Sadly, though, many LDS feel no need to make additional charitable contributions beyond tithing. While I laud the church’s humanitarian and other charitable efforts, there are certain causes I would like to support monetarily that I don’t believe the church would support publicly (i.e. organizations that lobby for undocumented immigrants).

    And as far as the “how much” question goes, I really believe in the old saying “if it doesn’t hurt, it really isn’t a sacrifice.”

  6. I’ve been involved with for a brief period of time, and I love it for some of the same reasons you discuss here. Without vast financial backing, there is so little I feel I can accomplish. But by banding myself together with others, it’s amazing how quickly resources multiply.

    Have formal organizations or associations developed yet? Or is this still a small “investing club” -style operation?

  7. AP:

    What’s the profile of typical giving circle members? Are they mostly Upper Class? Did you come across any interesting stories about how such a circle got started and recruited members? You’ve piqued me interest . . ..

  8. Like Justine, I also love Kiva. It’s not a giving circle, but you do band with others to fund microloans for women (mainly) in the developing world. You can loan very small amounts – $25 – and help these people get on their feet. And the website is fun because you can actually look at their pictures and read their business plan.

  9. Justine: Most of the circles that I looked at delighted in their own grass-rootsy-ness; they want to stay small and under the radar; one, however, is hoping to have 200 members by the end of 2008, with each member making an annual contribution of $1200. Their funds will be managed by a community foundation and they’ll have a grants committee that will vet proposals and present finalists to the entire membership. (That’s really becoming more like a women’s fund, though, if you ask me.) I think being small and making decisions by consensus is what makes a giving circle a giving circle!

    Deborah: the Giving Forum probably has some demographic info on circle membership (the link is in the post!) Even in the Triangle-area, we have circles that are composed of upper-to-middle class two-income families, young African-American professionals, and a group of African-American seniors, and at least two groups that are made up of college students. My favorite story: a local Presbyterian church had applied the concept to their Sunday School curriculum: each class (from Kindergarten to adults) was assigned one of the churches missions and charged with forming a circle to support the organization and engage the entire congregation. (They focused on in-kind donations but were conscious about learning about the work of the org they were supporting.)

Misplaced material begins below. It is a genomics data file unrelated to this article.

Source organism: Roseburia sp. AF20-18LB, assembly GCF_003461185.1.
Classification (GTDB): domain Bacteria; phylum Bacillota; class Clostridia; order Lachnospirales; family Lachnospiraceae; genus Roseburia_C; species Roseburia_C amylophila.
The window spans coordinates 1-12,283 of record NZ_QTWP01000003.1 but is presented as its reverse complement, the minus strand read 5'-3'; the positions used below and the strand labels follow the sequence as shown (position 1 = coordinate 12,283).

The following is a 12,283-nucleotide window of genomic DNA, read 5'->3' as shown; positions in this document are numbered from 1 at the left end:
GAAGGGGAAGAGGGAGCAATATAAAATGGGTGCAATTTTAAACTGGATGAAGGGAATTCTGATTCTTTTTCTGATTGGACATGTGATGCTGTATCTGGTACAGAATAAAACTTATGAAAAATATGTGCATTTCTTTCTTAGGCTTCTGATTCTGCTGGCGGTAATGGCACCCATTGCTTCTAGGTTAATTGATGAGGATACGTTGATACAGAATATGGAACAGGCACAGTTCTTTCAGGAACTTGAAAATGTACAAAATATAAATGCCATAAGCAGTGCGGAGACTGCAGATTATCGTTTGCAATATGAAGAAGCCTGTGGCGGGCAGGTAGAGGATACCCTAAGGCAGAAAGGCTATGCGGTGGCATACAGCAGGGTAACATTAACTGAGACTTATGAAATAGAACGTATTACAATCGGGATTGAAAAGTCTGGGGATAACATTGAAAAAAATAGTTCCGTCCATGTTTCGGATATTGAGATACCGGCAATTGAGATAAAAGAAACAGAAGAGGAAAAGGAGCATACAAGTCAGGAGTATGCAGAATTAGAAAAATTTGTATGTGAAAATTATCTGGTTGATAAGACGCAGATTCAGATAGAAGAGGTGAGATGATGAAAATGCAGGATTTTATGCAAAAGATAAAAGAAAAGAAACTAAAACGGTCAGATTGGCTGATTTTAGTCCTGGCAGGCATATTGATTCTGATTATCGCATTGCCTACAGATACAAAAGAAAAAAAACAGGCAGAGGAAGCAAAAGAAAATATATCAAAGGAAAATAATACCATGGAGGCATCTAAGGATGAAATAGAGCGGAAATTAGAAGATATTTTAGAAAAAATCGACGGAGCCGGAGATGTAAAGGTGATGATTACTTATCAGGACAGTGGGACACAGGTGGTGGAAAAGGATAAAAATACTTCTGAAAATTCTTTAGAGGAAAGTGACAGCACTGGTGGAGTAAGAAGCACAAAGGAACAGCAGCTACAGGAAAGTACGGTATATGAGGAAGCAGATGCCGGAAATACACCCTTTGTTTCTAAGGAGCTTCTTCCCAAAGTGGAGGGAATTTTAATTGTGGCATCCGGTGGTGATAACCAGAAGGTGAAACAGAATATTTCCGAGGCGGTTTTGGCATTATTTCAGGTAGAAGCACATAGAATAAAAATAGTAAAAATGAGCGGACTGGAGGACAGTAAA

10. You know, we could make a little giving circle right here on the blog, couldn’t we? Identify a charity each quarter, blog about it, link to the donation page, encourage our readers to donate a modest amount. Even if 20 readers and bloggers gave $10 each — well, that’s almost a Heifer water buffalo. And we could raise some awareness about some good organizations along the way. What do y’all think . . .

  11. Tatiana promoted Kiva on a previous thread, and I finally looked at the site tonight. I’m hooked. What a fabulous idea, and you don’t have to be wealthy to join the fun. I just spent $25 to complete a $250 loan to a seamstress in Mexico — and once that money is repaid, it becomes “credit” in my account. I can withdraw or (more likely) reinvest in somebody else.

  12. Deborah, great idea about forming a giving circle! I’m totally for it. Some logistical questions though: how would we go about deciding which charity to highlight? Would we try to hit different realms of charitable giving each quarter: children, animals, 3rd world, etc.?

  13. Good question, Caroline. I’d love to hear suggestions from readers/bloggers. If Tatiana/Justine/you had not brought up Kiva, it might not have crossed my radar screen for months or years. They might be a good place to start, considering its emphasis on helping women and self-reliance. I read up on the history of their organization, and I’m completely inspired. Other thoughts or “nominations”?

  14. Finally, I’ve gotten around to reading this great post … thanks AP.

    Was talking the other day with a friend, to whom I’d loaned _Three Cups of Tea_, and she told me about, and all the positive experiences she’s had. It sounds like just the type of thing I can do at this time … donate money that goes directly to helping another person, without taking a lot of my time. A nice way to ease into philanthropy!